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Title: Improving the efficiency of HIV care : exploring the role of global donor strategies on access to prevention, testing and treatment
Author: Kim, S. W.
Awarding Body: UCL (University College London)
Current Institution: University College London (University of London)
Date of Award: 2017
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As the growth of donor funding for HIV/AIDS begins to slow and the increasing burden of non-communicable diseases forces funders and policy makers to reassess health systems priorities - it is important to understand the most efficient way to allocate scarce health resources. The aim of this PhD thesis is to investigate whether the activities of global donors improved the efficiency of HIV programmes from a global perspective. This thesis will use a case study approach to focus on three key activities of global donors in the HIV treatment process: harm reduction, HIV testing and drug procurement. This thesis will provide empirical evidence on the cost effectiveness of harm reductive in the Ukraine, the equity of HIV testing in Malawi, and the efficiency of centralising procurement of HIV drugs at the international level. Each theme is explored using a single country case study. Research methods exploit widely available datasets not yet used to answer these questions. Each chapter describes the methods used for the analyses i.e., Markov Monte-Carlo simulation, a decomposed concentration index and difference-in-difference analysis. The findings of these analyses are as follows; Chapter 2 concludes that the harm reduction programme in the Ukraine is cost effective in terms of QALYs gained and infections averted. Chapter 3 demonstrates that existing inequity in HIV testing has been reduced and highlights how socio economic factors such as income, education and gender influence inequity in HIV testing in Malawi. Chapter 4 shows that voluntary pooled procurement can effectively reduce the procurement price of an HIV drug. Given these findings, this thesis suggests that strategies adopted by global donors have improved the efficiency of HIV care in these contexts.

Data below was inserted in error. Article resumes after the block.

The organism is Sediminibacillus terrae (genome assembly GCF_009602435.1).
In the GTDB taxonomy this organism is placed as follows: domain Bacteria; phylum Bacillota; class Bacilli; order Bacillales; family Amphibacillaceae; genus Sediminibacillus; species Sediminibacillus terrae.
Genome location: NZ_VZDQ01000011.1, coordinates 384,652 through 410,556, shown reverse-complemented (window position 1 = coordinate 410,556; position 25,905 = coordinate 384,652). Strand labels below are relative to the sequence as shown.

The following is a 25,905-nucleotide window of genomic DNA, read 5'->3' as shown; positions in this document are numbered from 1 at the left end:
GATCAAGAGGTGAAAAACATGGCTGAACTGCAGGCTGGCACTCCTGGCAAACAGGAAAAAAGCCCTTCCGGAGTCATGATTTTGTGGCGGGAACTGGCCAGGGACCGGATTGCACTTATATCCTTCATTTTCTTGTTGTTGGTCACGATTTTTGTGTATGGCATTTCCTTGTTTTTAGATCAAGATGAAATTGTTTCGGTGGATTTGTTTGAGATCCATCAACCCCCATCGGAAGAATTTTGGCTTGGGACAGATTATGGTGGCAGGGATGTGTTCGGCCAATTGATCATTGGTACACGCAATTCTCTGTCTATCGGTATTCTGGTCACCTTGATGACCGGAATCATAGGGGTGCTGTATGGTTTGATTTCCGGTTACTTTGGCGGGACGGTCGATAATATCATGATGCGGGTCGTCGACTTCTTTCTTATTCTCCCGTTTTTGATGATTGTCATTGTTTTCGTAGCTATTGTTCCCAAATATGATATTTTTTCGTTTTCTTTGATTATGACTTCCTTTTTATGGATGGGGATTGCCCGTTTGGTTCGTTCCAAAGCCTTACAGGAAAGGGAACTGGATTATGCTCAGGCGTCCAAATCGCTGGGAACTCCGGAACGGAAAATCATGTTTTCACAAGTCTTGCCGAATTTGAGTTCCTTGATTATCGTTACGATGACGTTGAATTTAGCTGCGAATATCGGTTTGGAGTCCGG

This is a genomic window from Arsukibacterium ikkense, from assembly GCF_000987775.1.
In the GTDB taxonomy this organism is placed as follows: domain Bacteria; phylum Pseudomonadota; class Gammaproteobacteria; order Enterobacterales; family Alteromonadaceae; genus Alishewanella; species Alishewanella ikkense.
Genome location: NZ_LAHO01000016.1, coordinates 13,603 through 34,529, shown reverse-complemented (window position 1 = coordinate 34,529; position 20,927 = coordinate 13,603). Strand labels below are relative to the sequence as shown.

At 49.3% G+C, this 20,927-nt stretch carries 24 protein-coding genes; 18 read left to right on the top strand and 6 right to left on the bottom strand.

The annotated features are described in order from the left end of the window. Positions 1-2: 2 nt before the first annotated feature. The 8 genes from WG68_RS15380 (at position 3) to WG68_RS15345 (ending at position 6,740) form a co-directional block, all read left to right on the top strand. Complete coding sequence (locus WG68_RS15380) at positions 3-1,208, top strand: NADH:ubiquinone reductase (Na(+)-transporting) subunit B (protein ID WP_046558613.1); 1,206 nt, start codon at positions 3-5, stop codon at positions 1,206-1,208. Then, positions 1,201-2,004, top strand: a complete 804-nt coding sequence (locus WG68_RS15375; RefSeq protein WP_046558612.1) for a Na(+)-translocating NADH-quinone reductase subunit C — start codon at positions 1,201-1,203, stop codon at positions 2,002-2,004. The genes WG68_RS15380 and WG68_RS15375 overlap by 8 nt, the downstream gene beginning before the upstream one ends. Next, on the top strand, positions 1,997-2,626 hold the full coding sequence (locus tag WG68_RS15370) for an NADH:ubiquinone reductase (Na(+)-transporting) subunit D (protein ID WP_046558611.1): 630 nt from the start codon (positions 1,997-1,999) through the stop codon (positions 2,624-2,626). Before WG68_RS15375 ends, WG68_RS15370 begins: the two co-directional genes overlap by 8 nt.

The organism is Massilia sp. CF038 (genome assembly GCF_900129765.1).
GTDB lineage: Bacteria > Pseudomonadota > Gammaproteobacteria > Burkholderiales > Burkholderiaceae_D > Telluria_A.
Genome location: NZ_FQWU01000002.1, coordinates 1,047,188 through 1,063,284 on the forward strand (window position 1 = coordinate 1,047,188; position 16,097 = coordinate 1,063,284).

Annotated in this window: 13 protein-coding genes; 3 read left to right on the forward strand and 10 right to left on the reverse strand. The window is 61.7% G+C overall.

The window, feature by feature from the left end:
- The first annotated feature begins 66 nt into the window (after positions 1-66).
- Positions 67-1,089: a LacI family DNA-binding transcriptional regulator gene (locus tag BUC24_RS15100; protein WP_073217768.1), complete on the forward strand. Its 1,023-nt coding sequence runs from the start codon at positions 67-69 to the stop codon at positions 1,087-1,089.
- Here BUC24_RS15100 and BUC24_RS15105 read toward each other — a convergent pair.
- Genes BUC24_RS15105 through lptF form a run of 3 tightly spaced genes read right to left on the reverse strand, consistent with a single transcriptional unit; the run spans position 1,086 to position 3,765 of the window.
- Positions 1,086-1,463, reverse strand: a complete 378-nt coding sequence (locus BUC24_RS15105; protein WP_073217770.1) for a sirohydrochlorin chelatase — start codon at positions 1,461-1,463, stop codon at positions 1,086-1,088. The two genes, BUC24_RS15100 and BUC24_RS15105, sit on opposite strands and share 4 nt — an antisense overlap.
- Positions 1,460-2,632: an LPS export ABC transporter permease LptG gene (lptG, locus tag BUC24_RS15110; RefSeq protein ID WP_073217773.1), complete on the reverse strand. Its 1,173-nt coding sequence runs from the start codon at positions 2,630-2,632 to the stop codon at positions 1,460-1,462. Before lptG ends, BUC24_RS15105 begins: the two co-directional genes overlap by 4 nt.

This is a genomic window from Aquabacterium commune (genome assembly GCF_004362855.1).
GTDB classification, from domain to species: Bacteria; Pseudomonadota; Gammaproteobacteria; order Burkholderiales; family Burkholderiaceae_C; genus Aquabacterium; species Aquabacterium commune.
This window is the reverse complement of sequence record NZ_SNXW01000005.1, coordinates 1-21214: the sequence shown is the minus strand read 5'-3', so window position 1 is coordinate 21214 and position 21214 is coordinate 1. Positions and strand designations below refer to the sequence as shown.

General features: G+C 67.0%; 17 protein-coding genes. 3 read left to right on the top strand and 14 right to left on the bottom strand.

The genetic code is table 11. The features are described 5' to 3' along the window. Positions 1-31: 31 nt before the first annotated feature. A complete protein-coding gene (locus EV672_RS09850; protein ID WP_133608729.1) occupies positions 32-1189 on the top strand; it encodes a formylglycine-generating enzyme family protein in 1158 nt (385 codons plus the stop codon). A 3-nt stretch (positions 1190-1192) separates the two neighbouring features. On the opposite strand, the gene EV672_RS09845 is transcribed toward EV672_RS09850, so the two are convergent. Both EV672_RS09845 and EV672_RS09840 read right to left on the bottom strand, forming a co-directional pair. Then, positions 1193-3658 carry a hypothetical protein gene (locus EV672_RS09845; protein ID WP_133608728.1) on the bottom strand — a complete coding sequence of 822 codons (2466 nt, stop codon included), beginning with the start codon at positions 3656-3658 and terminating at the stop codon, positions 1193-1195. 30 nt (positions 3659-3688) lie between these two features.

Supervisor: Not available Sponsor: Not available
Qualification Name: Thesis (Ph.D.) Qualification Level: Doctoral
EThOS ID:  DOI: Not available